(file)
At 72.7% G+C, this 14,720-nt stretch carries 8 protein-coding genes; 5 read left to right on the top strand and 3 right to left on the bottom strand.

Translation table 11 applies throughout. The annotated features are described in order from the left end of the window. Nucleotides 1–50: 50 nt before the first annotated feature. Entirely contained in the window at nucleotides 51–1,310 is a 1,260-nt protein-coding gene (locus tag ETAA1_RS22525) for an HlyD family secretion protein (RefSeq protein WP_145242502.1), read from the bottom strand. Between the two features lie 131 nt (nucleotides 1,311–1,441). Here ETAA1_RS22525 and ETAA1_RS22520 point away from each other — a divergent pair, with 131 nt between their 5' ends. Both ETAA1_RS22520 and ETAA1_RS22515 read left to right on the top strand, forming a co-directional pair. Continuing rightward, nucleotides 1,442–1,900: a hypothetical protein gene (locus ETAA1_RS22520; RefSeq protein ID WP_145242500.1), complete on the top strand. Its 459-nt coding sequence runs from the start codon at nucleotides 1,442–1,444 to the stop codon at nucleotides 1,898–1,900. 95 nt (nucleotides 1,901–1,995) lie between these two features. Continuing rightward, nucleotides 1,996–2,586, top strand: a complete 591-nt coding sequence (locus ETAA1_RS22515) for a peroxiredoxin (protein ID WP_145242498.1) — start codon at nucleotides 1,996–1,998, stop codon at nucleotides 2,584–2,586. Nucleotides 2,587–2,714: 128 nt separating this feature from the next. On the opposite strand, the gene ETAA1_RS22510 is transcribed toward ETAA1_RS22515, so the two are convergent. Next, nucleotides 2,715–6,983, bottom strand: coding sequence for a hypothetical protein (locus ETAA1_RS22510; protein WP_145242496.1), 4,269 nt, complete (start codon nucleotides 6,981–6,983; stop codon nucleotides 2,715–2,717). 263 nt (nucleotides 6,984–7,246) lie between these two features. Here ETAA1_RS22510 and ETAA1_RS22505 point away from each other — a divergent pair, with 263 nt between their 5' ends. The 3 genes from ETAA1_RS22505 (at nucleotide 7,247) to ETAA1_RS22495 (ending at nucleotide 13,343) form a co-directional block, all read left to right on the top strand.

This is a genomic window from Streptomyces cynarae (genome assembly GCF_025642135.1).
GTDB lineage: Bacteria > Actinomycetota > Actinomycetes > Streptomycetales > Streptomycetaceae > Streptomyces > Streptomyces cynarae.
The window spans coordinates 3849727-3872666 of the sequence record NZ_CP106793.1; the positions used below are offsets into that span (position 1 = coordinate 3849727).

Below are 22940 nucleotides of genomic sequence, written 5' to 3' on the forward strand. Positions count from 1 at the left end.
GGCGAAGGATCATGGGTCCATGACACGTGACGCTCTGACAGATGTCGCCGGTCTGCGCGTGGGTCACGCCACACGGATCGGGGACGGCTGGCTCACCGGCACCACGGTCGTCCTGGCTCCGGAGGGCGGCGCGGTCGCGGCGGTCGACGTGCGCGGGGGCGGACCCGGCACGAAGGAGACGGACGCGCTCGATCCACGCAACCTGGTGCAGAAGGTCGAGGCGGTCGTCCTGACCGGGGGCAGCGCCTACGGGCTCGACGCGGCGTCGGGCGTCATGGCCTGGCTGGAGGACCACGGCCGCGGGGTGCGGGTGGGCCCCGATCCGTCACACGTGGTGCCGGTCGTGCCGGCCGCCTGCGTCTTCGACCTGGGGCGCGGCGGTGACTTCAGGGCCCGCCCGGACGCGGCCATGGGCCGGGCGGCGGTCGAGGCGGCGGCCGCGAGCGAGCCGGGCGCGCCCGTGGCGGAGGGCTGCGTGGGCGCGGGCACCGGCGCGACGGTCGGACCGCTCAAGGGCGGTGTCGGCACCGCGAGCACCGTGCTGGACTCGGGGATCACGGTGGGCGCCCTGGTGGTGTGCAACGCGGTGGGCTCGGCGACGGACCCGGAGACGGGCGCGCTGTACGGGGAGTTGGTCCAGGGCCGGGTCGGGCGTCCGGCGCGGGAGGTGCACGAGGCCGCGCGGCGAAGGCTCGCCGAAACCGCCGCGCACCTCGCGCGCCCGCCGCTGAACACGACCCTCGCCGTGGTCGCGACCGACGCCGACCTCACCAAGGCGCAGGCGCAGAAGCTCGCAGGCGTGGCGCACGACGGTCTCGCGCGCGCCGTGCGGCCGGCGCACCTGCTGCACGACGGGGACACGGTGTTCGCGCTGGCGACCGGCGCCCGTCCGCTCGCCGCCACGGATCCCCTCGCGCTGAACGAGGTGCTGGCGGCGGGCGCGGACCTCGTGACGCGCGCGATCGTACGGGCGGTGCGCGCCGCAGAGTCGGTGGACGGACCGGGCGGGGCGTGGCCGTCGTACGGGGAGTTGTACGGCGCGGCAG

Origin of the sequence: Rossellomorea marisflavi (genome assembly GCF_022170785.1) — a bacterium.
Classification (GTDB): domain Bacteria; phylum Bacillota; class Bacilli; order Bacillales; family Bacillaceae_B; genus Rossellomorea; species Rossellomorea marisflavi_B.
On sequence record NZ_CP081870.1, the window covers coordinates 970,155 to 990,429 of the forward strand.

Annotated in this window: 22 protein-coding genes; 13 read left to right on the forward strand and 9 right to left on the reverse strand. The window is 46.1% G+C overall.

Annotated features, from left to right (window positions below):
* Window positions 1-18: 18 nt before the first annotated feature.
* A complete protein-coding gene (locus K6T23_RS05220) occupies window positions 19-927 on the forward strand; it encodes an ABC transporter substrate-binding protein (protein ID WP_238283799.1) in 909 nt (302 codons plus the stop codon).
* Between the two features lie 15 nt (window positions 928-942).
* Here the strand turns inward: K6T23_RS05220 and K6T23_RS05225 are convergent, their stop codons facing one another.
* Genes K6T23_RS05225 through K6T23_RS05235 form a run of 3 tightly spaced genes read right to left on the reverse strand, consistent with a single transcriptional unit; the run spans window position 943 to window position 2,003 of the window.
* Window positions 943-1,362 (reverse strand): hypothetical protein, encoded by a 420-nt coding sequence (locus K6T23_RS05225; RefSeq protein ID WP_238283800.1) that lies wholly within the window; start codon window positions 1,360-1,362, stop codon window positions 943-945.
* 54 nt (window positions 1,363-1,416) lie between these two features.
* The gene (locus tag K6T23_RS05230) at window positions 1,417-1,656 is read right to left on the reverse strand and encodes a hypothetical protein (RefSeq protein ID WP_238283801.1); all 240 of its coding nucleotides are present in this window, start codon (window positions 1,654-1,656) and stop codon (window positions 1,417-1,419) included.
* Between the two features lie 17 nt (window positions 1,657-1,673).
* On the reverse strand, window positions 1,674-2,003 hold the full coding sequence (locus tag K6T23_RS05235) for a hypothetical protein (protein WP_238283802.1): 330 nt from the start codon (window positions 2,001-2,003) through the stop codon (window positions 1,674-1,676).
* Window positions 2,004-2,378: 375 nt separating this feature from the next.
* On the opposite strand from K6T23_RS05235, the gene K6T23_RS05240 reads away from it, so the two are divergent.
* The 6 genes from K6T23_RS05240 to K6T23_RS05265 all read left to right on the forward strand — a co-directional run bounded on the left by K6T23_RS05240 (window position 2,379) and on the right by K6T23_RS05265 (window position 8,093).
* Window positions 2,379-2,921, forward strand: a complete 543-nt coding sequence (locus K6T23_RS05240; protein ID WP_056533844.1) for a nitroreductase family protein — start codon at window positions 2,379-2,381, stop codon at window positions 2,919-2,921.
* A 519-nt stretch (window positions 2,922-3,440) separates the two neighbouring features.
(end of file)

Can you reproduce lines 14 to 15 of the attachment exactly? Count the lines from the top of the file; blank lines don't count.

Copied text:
* A complete protein-coding gene (locus K6T23_RS05220) occupies window positions 19-927 on the forward strand; it encodes an ABC transporter substrate-binding protein (protein ID WP_238283799.1) in 909 nt (302 codons plus the stop codon).
* Between the two features lie 15 nt (window positions 928-942).